A lot of international attention has been on the devastating effects of fires rampaging through the Amazon rain forest in Brazil. The place is known as one of the lungs of the earth along with the Congo Basin in Africa.
Whiles governments across the world, the United Nations and environmental conservation groups continue to pile pressure on authorities to combat the fire, records by United States authorities indicated that two African countries were suffering more fire outbreaks than Brazil was.
“Weather Source has recorded 6,902 fires in Angola over the past 48 hours, compared to 3,395 in the Democratic Republic of Congo and 2,127 in Brazil. It’s not an uncommon phenomenon for Central Africa,” a Quartz report said.
The U.S. National Aeronautics Space Administration, NASA, which operated the MODIS satellite data that tracked the fires said most incidents had been caused by farmers attempting to use burning to clear their farmlands.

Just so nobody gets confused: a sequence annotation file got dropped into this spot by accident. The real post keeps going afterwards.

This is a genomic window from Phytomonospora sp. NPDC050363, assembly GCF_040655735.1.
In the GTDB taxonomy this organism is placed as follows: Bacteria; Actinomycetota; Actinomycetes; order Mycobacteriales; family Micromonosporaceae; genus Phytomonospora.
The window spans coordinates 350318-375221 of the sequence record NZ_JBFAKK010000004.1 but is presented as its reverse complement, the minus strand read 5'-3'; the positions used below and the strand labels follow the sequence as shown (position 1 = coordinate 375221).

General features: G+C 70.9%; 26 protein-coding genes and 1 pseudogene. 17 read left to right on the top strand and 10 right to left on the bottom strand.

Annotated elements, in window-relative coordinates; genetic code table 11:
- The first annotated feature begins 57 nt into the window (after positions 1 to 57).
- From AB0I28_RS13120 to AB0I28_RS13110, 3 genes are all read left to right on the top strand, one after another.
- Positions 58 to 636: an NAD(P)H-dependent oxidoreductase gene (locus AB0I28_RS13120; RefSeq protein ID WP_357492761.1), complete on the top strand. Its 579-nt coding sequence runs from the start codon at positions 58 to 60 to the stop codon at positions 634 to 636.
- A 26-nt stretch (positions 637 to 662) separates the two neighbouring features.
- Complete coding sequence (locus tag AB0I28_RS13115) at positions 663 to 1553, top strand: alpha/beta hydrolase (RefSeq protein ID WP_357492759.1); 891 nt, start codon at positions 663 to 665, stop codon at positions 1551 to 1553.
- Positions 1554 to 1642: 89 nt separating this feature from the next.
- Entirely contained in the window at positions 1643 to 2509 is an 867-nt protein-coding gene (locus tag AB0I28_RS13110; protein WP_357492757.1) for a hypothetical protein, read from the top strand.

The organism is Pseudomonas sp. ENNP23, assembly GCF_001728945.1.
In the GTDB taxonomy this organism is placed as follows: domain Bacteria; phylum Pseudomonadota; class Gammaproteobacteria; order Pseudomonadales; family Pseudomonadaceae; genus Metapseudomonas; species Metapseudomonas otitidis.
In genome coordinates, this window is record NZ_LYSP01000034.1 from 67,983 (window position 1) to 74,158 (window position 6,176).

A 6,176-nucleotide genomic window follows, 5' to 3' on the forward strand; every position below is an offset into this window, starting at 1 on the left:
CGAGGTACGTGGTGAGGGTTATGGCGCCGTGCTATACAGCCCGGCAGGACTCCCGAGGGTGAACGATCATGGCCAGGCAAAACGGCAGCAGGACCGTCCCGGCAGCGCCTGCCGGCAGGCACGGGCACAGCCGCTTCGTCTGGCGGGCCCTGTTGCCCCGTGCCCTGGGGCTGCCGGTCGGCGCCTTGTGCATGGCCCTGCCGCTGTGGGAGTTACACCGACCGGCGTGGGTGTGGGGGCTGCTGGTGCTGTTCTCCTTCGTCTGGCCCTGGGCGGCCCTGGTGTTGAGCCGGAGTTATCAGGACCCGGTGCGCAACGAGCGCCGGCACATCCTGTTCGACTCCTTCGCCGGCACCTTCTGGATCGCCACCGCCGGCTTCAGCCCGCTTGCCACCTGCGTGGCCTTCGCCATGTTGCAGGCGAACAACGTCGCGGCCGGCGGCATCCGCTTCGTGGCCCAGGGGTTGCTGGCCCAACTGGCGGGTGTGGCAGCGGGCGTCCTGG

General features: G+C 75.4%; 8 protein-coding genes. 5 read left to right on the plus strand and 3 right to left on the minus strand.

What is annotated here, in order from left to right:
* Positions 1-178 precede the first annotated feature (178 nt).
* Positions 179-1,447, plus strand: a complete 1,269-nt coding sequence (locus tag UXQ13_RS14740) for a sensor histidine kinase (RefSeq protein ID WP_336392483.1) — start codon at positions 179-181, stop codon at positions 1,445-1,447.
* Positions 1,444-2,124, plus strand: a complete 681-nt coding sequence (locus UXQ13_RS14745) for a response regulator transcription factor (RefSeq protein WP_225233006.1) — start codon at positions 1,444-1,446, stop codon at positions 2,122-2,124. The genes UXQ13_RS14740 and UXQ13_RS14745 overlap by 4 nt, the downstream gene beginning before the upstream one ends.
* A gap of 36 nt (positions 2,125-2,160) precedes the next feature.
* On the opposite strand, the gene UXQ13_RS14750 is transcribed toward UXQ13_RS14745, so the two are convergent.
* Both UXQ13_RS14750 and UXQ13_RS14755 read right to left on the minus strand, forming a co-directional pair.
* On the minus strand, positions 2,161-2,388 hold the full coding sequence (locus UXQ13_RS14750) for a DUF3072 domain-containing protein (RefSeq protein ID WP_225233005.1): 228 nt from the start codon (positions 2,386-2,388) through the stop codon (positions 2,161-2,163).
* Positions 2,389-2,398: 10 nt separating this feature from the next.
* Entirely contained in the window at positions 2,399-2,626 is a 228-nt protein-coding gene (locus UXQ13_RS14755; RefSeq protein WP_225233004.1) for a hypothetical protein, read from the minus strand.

Demonstrations have taken place in several Brazilian cities to defend the Amazon. Pushed by international pressure, Brazil finally moved to act on Sunday. Two military aircrafts dropped tens of thousands of litres of water over this area.
In diplomatic circles, it has upped tensions between Brasilia and Paris, after pressure from France on Brazilian president Jair Bolsonaro to act more quickly.
At their recent meeting in Paris, the G7 nations announced aid to the Amazon. The U.N. general-secretary has voiced his concerns and neighbouring Colombia said they will propose a regional pact for the conservation of the region to the UN.
The Amazon is the largest rain-forest in the world. It is considered vital in the fight against climate change because of the large quantities of carbon dioxide it absorbs.